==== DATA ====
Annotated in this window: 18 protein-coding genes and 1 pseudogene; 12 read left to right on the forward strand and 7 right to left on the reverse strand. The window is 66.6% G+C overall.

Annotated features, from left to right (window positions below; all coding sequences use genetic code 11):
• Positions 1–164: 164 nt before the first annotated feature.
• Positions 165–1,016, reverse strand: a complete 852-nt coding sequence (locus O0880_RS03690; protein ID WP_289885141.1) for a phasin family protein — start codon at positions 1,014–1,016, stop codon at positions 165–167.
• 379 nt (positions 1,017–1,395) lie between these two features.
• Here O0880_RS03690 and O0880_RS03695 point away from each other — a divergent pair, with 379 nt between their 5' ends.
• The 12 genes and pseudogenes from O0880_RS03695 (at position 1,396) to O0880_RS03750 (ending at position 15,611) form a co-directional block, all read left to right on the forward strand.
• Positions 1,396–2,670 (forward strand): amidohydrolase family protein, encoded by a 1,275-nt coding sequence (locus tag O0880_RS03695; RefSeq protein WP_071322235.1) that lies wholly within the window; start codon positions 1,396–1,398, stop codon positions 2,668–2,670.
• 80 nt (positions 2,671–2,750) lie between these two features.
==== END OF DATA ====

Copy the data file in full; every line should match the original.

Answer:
Annotated in this window: 18 protein-coding genes and 1 pseudogene; 12 read left to right on the forward strand and 7 right to left on the reverse strand. The window is 66.6% G+C overall.

Annotated features, from left to right (window positions below; all coding sequences use genetic code 11):
• Positions 1–164: 164 nt before the first annotated feature.
• Positions 165–1,016, reverse strand: a complete 852-nt coding sequence (locus O0880_RS03690; protein ID WP_289885141.1) for a phasin family protein — start codon at positions 1,014–1,016, stop codon at positions 165–167.
• 379 nt (positions 1,017–1,395) lie between these two features.
• Here O0880_RS03690 and O0880_RS03695 point away from each other — a divergent pair, with 379 nt between their 5' ends.
• The 12 genes and pseudogenes from O0880_RS03695 (at position 1,396) to O0880_RS03750 (ending at position 15,611) form a co-directional block, all read left to right on the forward strand.
• Positions 1,396–2,670 (forward strand): amidohydrolase family protein, encoded by a 1,275-nt coding sequence (locus tag O0880_RS03695; RefSeq protein WP_071322235.1) that lies wholly within the window; start codon positions 1,396–1,398, stop codon positions 2,668–2,670.
• 80 nt (positions 2,671–2,750) lie between these two features.